Read by QxMD icon Read

Sexual minority

Laura Jayne Broome, Cristina Izura, Nuria Lorenzo-Dus
Within the literature individuals who use the internet to facilitate the sexual abuse of a minor are generally classified as being fantasy or contact driven. Classification is based upon the intended location for sexual climax: fantasy driven individuals aim to reach sexual climax online, whereas contact driven individuals target minors to achieve physical sex offline. This review systematically investigates whether there is an empirical basis for the distinction between these two proposed discrete types. Comparison of tactics and behaviour are considered to examine whether the contact vs...
March 12, 2018: Child Abuse & Neglect
Celia B Fisher, Adam L Fried, Kathryn Macapagal, Brian Mustanski
Adolescent males who have sex with males (AMSM) are at increased risk of contracting HIV/AIDS and other sexually transmitted infections (STIs). Healthcare providers are a critical source of HIV/STI prevention, yet little is known about AMSM patient-provider sexual health communications and services. To explore this issue, we surveyed a national sample of 198 AMSM 14-17 years. Four online psychometrically validated scales indicated over half the youth avoided communicating their sexual orientation and sexual health concerns to providers due to fear of heterosexist bias, concern their sexual health information would be disclosed to parents, and a general belief that sexual minority youth do not receive equitable treatment in health care settings...
March 15, 2018: AIDS and Behavior
Bryce E Hughes
Using a national longitudinal survey data set from the Higher Education Research Institute, this study tested whether students who identified as a sexual minority (for example, lesbian, gay, bisexual, or queer) were more or less likely to persist after 4 years in science, technology, engineering, and mathematics (STEM) fields, as opposed to switching to a non-STEM program, compared to their heterosexual peers. A multilevel regression model controlling for various experiences and characteristics previously determined to predict retention in STEM demonstrated that, net of these variables, sexual minority students were 8% less likely to be retained in STEM compared to switching into a non-STEM program...
March 2018: Science Advances
Elizabeth A McConnell, Patrick Janulis, Gregory Phillips, Roky Truong, Michelle Birkett
Minority stress theory has widespread research support in explaining health disparities experienced by sexual and gender minorities. However, less is known about how minority stress impacts multiply marginalized groups, such as lesbian, gay, bisexual, and transgender people of color (LGBT POC). Also, although research has documented resilience in the face of minority stress at the individual level, research is needed that examines macro-level processes such as community resilience (Meyer, 2015). In the current study, we integrate minority stress theory and intersectionality theory to examine multiple minority stress (i...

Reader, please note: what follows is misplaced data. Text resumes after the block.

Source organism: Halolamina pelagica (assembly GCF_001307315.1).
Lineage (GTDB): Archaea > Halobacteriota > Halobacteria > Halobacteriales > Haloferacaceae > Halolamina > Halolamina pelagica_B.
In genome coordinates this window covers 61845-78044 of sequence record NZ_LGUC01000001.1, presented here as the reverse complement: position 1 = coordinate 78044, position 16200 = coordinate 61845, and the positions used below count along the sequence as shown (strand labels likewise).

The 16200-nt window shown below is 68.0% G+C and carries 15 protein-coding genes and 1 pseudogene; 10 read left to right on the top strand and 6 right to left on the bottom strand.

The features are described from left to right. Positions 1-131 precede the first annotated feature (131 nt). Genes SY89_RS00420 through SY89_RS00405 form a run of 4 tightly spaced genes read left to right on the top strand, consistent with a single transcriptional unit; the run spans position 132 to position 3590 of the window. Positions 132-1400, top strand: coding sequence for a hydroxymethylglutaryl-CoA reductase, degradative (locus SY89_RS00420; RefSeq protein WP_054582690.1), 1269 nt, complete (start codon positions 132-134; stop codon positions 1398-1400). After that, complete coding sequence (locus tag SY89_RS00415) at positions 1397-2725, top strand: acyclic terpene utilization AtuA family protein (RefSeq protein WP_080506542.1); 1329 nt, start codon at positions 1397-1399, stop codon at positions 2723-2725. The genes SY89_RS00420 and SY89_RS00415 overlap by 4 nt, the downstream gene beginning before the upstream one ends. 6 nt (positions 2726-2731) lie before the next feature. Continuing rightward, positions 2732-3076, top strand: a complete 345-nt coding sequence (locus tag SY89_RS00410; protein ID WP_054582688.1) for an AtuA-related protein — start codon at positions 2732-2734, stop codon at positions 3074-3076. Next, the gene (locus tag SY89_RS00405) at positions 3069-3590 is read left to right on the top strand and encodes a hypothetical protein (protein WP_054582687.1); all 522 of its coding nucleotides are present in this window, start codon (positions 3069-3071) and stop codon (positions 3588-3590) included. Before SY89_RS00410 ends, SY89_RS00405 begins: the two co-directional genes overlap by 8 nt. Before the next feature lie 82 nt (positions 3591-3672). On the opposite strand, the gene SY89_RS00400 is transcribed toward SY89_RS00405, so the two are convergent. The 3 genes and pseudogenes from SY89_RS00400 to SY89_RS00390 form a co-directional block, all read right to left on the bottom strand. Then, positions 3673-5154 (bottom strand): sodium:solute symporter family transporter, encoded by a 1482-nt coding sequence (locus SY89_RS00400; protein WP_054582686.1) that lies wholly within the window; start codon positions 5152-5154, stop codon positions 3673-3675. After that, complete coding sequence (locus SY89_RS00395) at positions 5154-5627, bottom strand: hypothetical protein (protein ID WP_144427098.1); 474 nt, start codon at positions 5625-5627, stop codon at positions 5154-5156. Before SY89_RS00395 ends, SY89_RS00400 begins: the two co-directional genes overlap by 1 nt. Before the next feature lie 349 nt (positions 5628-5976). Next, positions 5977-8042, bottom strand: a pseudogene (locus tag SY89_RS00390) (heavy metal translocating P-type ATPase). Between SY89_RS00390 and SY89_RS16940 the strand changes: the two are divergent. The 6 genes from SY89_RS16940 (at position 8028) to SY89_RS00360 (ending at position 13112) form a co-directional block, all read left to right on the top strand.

March 2018: Psychology of Sexual Orientation and Gender Diversity
Pratima Murthy
While guidelines for psychosocial interventions in addictive disorders in India were earlier rooted in clinical experience and global empirical evidence, recently there have been efforts to develop guidelines for intervention based on the local needs assessments of specific populations and more appreciably, a testing of the effectiveness of the interventions. This supplement on psychosocial interventions for addictive disorders covers some of the important aspects of psychosocial interventions in five sections...
February 2018: Indian Journal of Psychiatry
India D Rose, Ganna Sheremenko, Catherine N Rasberry, Catherine A Lesesne, Susan N Hocevar Adkins
Schools play an integral role in creating safe, supportive environments for students, especially for sexual minority youth (SMY). Using 2016 questionnaire data from seven high schools in a Florida school district, we obtained a sample of 1,364 SMY. Logistic regressions controlling for sex (as applicable), age, grade, race/ethnicity, and school explored differences between SMY and nonsexual minority youth (non-SMY). Sex differences related to school environment perceptions and experiences related to safety, bullying, and hearing homophobic remarks were also explored...
January 1, 2018: Journal of School Nursing: the Official Publication of the National Association of School Nurses
Dean G Cruess, Kaylee E Burnham, David J Finitsis, Brett M Goshe, Lauren Strainge, Moira Kalichman, Tamar Grebler, Chauncey Cherry, Seth C Kalichman
Background: HIV disproportionately affects sexual minority men, and developing strategies to reduce transmission risk is a public health priority. Purpose: The goal was to empirically test a newly developed, Information, Motivation, Behavioral skills (IMB) theoretically derived, online HIV sexual risk reduction intervention (called HINTS) among a sample of sexual minority men living with HIV. Methods: Participants were 167 men randomized to either the four-session online HINTS intervention or to a time-matched, online control condition...